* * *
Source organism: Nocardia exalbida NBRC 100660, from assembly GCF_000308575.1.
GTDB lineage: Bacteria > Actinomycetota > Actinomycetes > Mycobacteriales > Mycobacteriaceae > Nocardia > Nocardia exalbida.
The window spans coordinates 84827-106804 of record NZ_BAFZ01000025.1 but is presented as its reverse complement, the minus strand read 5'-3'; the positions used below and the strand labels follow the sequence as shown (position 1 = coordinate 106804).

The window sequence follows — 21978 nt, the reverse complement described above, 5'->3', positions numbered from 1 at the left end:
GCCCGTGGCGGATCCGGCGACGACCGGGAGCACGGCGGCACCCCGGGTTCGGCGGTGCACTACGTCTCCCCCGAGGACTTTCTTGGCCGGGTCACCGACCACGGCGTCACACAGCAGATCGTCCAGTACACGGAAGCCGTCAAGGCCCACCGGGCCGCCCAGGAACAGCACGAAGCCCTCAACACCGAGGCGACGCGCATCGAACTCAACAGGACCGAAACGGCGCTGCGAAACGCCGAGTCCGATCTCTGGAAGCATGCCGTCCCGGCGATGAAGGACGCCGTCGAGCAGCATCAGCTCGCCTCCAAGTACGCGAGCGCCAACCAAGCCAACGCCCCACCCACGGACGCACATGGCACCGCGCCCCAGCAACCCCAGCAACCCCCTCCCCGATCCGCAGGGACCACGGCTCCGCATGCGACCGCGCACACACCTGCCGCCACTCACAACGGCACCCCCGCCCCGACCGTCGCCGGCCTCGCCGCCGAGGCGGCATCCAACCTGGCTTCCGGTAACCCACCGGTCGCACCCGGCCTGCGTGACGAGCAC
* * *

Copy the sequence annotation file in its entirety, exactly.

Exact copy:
Source organism: Nocardia exalbida NBRC 100660, from assembly GCF_000308575.1.
GTDB lineage: Bacteria > Actinomycetota > Actinomycetes > Mycobacteriales > Mycobacteriaceae > Nocardia > Nocardia exalbida.
The window spans coordinates 84827-106804 of record NZ_BAFZ01000025.1 but is presented as its reverse complement, the minus strand read 5'-3'; the positions used below and the strand labels follow the sequence as shown (position 1 = coordinate 106804).

The window sequence follows — 21978 nt, the reverse complement described above, 5'->3', positions numbered from 1 at the left end:
GCCCGTGGCGGATCCGGCGACGACCGGGAGCACGGCGGCACCCCGGGTTCGGCGGTGCACTACGTCTCCCCCGAGGACTTTCTTGGCCGGGTCACCGACCACGGCGTCACACAGCAGATCGTCCAGTACACGGAAGCCGTCAAGGCCCACCGGGCCGCCCAGGAACAGCACGAAGCCCTCAACACCGAGGCGACGCGCATCGAACTCAACAGGACCGAAACGGCGCTGCGAAACGCCGAGTCCGATCTCTGGAAGCATGCCGTCCCGGCGATGAAGGACGCCGTCGAGCAGCATCAGCTCGCCTCCAAGTACGCGAGCGCCAACCAAGCCAACGCCCCACCCACGGACGCACATGGCACCGCGCCCCAGCAACCCCAGCAACCCCCTCCCCGATCCGCAGGGACCACGGCTCCGCATGCGACCGCGCACACACCTGCCGCCACTCACAACGGCACCCCCGCCCCGACCGTCGCCGGCCTCGCCGCCGAGGCGGCATCCAACCTGGCTTCCGGTAACCCACCGGTCGCACCCGGCCTGCGTGACGAGCAC